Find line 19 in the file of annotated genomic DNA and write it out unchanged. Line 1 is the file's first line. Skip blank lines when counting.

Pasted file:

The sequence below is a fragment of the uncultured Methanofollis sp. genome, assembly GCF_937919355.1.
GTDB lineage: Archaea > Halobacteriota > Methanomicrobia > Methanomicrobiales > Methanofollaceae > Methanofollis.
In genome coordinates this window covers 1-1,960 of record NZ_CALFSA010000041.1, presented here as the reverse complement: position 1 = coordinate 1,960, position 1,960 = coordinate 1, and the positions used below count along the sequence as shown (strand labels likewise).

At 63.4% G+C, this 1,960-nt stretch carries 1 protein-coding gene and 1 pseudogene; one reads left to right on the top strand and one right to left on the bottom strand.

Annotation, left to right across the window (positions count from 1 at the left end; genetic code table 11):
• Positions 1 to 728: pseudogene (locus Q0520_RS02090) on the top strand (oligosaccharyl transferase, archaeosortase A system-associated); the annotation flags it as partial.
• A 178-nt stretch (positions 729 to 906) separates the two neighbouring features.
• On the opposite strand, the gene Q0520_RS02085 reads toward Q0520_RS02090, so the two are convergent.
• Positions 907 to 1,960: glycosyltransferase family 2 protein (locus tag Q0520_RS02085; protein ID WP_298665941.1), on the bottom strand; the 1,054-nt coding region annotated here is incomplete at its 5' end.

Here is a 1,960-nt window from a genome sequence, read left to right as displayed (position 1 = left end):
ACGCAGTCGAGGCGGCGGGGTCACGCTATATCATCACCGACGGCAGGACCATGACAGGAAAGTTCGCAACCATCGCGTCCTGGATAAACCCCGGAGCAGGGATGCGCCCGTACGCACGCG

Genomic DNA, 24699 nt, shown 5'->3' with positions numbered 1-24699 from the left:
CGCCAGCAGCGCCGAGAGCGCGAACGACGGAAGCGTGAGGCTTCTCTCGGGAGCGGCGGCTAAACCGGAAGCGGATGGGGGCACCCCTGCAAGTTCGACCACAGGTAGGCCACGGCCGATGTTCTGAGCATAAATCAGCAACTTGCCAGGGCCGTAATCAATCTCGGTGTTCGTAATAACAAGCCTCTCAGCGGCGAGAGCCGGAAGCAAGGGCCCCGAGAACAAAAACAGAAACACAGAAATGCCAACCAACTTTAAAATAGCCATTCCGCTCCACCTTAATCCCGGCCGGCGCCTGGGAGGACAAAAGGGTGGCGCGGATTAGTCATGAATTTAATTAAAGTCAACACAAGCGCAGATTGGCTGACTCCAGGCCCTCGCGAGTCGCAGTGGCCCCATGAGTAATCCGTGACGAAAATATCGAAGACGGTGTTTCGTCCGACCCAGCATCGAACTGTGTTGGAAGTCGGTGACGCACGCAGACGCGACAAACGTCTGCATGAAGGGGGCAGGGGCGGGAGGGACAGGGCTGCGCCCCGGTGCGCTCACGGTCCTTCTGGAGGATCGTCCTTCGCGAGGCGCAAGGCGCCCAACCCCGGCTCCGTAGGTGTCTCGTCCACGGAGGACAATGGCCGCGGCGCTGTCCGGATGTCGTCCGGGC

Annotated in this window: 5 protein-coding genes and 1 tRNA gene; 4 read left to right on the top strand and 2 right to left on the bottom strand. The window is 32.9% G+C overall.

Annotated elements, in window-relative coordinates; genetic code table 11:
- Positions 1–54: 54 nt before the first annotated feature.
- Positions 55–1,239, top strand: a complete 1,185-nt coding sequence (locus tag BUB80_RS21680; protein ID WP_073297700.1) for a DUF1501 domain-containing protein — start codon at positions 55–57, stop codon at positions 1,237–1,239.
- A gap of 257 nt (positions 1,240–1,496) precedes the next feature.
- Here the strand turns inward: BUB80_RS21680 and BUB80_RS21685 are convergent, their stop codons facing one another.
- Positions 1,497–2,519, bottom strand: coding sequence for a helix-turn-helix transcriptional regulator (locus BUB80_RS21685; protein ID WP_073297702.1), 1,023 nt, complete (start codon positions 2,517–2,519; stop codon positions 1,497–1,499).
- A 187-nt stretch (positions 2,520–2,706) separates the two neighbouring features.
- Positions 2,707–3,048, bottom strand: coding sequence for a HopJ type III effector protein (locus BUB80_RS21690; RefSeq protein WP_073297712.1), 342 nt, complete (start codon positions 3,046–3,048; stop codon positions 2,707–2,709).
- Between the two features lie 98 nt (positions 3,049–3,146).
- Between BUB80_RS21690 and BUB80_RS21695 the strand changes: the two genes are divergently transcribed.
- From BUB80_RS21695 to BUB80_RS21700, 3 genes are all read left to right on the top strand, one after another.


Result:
- Here the strand turns inward: BUB80_RS21680 and BUB80_RS21685 are convergent, their stop codons facing one another.